In short, scleroderma is an autoimmune disease targeting vasculature, fibroblasts, and the immune system, causing excessive production of extracellular matrix by fibroblasts in vasculature as well as skin and other organs. The underlying cause for the genesis of this disease is not well understood (1)

Scleroderma is a spectrum of disease, which includes Localized Scleroderma, Systemic Scleroderma (SSc), and Scleroderma mimics. SSc can be further classified into “Diffuse cutaneous” and “Limited Cutaneous”.

Systemic Scleroderma (SSc)

CREST Syndrome

  • Variant of Limited Cutaneous SSc
  • Calcinosis
    • Deposition of calcific nodules into the subcutaneous tissue, pathophysiology not well described (6)
  • Raynaud Phenomenon
    • “Flag sign”: Digits become white as blood flow is cut off, then blue as they become cyanotic, and then red/hyperemic as blood flow is restored
    • Treat with calcium channel blockers (i.e. amlodipine, nifedipine)
  • Esophageal Dysmotility
    • Disruptions of esophageal wall smooth muscle result in difficulty swallowing and potential gastroesophageal reflux disease
  • Sclerodactyly
    • Skin overlying fingers becomes thin and tight. Stiffness in the digits may occur. Occupational and Physical Therapy as well as topical/PO Vitamin D may help alleviate symptoms (7)
  • Telangiectasias
    • Dilated capillaries

Localized Scleroderma (LoS)


  • Involves a linear or band-like portion of skin, most commonly on the legs and arms
    • En Coup de Sabre: French for “A cut from the sword“. This sub-type appears as a linear white lesion involving the face and scalp, appearing as a white line. May result in tissue atrophy of the affected area, potentially including the tongue and mouth (8)


  • Well-defined fibrotic plaque
  • Lesions start as an erythematous, edematous change with a center that changes color to white or yellow (9)

Management Overview

Management focuses on symptomatic treatment of the organs affected by scleroderma (i.e. treating GERD, pulmonary hypertension, or Raynaud’s phenomenon)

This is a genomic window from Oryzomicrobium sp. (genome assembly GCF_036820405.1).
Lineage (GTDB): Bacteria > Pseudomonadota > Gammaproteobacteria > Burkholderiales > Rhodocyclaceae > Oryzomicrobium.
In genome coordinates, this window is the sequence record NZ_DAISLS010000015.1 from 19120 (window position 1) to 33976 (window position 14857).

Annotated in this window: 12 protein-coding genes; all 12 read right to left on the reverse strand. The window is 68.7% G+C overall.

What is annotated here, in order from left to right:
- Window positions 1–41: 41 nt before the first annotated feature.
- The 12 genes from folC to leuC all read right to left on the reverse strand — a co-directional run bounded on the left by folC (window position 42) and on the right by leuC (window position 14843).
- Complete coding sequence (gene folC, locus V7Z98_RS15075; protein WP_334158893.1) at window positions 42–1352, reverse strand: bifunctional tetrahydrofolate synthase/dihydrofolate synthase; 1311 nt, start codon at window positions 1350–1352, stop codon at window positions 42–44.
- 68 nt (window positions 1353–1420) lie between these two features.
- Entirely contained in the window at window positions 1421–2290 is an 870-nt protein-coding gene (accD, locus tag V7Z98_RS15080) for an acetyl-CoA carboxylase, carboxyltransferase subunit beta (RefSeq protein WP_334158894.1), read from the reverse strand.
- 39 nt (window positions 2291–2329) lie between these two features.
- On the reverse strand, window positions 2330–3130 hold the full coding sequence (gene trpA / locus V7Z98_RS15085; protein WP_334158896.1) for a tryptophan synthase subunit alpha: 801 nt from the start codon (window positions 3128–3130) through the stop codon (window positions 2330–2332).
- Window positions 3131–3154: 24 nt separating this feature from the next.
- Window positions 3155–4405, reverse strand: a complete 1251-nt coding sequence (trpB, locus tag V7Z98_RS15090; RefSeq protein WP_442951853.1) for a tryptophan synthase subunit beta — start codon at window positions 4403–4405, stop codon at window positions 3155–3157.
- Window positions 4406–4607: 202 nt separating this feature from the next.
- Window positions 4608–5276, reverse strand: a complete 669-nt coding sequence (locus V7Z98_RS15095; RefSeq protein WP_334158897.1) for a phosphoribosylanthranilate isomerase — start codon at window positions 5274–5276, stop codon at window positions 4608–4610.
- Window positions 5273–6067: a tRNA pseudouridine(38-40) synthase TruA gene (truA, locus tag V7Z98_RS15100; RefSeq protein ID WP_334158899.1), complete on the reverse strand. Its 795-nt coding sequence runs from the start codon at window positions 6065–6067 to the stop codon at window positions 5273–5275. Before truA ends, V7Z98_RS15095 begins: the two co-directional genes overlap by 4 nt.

Systemic Sclerosis

  • Diffuse skin involvement OR severe organ involvement: Immunosuppressants (Generally, glucocorticoids and/or cyclophosphamide depending on which organs are affected, though more immunosuppressants are being trialed) (10)
  • For ILD: Mycophenolate mofetil may be used as first line in place of glucocorticoids or cyclophosphamide

Localized Sclerosis

  • No widely agreed-upon therapy, but may include D-penicillamine, vitamin D, corticosteroids, methotrexate, cyclosporine, interferon, or phototherapy (11)


  1. Pattanaik, D., Brown, M., Postlethwaite, B., & Postlethwaite, A. (2015, June 8). Pathogenesis of Systemic Sclerosis. Retrieved January 23, 2021, from
  2. Clements, P., MD, & Kafaja, S., MD. (2019, January). SYSTEMIC SCLEROSIS: Diffuse and Limited. Retrieved December 22, 2021, from
  3. Solomon, J., Olson, A., Fischer, A., Bull, T., Brown, K., & Raghu, G. (2013, March 1). Scleroderma lung disease. Retrieved January 23, 2021, from
  4. Adigun, R. (2020, August 10). Systemic Sclerosis. Retrieved January 23, 2021, from
  5. Fischer, A., Patel, N., & Volkmann, E. (2019, December 9). Interstitial Lung Disease in Systemic Sclerosis: Focus on Early Detection and Intervention. Retrieved January 23, 2021, from
  6. Düzgün, N. (2017, December). Cutaneous calcinosis in a patient with limited scleroderma: CREST Syndrome. Retrieved January 23, 2021, from
  7. CREST. (n.d.). Retrieved January 22, 2021, from
  8. Falanga, V., MD. (2015, May). Localized Scleroderma. Retrieved January 22, 2021, from
  9. Morphea. (n.d.). Retrieved January 22, 2021, from
  10. Manno, R., & Boin, F. (2010, November). Immunotherapy of systemic sclerosis. Retrieved January 23, 2021, from
  11. Careta, M., & Romiti, R. (2015). Localized scleroderma: Clinical spectrum and therapeutic update. Retrieved January 23, 2021, from

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